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Good Morning friend!
Seminar scheduled for next week
August 19, 2011 Jerry Purvis   
The panoply of America’s westward expansion will be discussed in a day-long seminar on Thursday, Aug. 25 at the Harms Center at WNCC.

The seminar, “recognizing and Preserving Westward Expansion,” runs from 7:30 a.m. – 7:15 p.m. with lunch and dinner breaks.

Monument Superintendent Ken Mabery said they wanted to bring in the experts and their fields and let them share their knowledge. Locals will get a different viewpoint, and hopefully be able to share that knowledge with others.

“For the Park Service, this is another way of generating interest in one of our missions – historic preservation,” Mabery said. “It also helps for local people to know about this as well.”

The morning’s keynote speaker is William Henry Jackson biographer Bob Blair, who will speak on “From Covered Wagons to Airplanes: One Man’s View of the Changing Frontier.”

Also in the morning session, Travis Boley, director of the Oregon-California Trails Association will talk about the trails and western migration. Then, Dr. Richard Sellars will speak on cultural and natural resources and the parks.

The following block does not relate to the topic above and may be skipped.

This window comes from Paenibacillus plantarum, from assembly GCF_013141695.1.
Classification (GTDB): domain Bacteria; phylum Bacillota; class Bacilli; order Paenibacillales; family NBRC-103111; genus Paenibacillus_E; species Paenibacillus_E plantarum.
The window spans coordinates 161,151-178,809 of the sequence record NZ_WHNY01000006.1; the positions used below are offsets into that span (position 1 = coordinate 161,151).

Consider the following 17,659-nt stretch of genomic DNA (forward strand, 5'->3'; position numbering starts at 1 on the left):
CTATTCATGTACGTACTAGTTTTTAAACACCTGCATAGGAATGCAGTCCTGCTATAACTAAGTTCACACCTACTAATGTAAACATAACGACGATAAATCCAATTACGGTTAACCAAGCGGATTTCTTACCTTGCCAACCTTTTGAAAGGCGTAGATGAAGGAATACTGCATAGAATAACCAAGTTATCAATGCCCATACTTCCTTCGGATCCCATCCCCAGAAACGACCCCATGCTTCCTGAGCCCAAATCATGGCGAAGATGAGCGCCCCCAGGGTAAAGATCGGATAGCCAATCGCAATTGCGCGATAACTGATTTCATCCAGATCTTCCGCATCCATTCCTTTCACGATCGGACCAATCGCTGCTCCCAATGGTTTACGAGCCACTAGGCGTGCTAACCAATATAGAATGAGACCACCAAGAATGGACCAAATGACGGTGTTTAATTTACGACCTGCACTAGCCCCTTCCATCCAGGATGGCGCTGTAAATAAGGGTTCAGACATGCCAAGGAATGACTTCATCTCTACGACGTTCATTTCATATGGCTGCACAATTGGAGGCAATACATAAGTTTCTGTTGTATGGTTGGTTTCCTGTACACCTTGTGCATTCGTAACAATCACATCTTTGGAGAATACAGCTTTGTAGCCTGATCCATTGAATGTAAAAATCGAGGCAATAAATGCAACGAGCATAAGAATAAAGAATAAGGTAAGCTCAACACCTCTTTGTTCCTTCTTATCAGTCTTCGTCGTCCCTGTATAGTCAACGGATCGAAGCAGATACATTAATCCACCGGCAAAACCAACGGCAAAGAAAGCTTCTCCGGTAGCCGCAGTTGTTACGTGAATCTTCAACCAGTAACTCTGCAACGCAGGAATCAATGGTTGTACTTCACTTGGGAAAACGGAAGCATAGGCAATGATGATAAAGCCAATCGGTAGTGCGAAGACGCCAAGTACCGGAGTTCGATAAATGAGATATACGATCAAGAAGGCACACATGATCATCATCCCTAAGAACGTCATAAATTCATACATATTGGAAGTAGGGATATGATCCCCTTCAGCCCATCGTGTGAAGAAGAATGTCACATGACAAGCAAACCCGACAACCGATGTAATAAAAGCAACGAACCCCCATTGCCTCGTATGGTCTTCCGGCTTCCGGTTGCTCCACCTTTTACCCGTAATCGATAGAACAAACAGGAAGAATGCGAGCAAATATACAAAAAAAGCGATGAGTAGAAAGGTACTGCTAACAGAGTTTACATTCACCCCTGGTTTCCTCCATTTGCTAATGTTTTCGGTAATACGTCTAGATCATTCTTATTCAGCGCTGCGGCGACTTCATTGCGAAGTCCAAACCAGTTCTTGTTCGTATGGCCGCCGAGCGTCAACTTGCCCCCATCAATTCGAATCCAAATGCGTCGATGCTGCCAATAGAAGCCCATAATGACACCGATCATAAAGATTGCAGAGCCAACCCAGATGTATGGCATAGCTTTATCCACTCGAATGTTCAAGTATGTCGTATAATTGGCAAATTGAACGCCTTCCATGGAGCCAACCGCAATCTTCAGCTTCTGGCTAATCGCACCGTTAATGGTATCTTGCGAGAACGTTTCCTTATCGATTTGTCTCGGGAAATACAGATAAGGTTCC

After lunch, Amy Cole of the National Trust for Historic Preservation talks about her organization’s role in historic preservation. Bill Gwaltney, guest curator at the National Museum of African-American History and Culture at the Smithsonian Institute, will cover the topic “To the Far Mountains: Minority Americans and their Historic Trek Westward.”

Dr. Alexandra Lord, branch chief of the National Park Service’s National Historic Landmarks Program, will discuss using programs from the National Register and National Historic Landmarks.
Then, Steve Elkinton of the National Park Service will talk about making connections between communities and parks.

The evening wraps up with dinner and keynote speaker John Luzander, a national known living history trainer. His talk will be on “Making History Come Alive: Living History Programs.”

Mabery said they’re expecting about 50 people to attend the seminar. So far, about half of registrants are from outside the area.

We’re using the seminar to springboard into what we as citizens can do to advance the cause of historic preservation in our own communities,” Mabery said. “We really need to thank the sponsors. Without them, we never could have scheduled this.”

He added that attendees will come away with a better understanding of our local history and the tools to share those stories. As he called it: Preserve, Perpetuate and Present.

Major sponsors for the seminar include the National Park Service and Western Nebraska Community College. Advanced registration is required by going to the community page on www.geringcitizen.com

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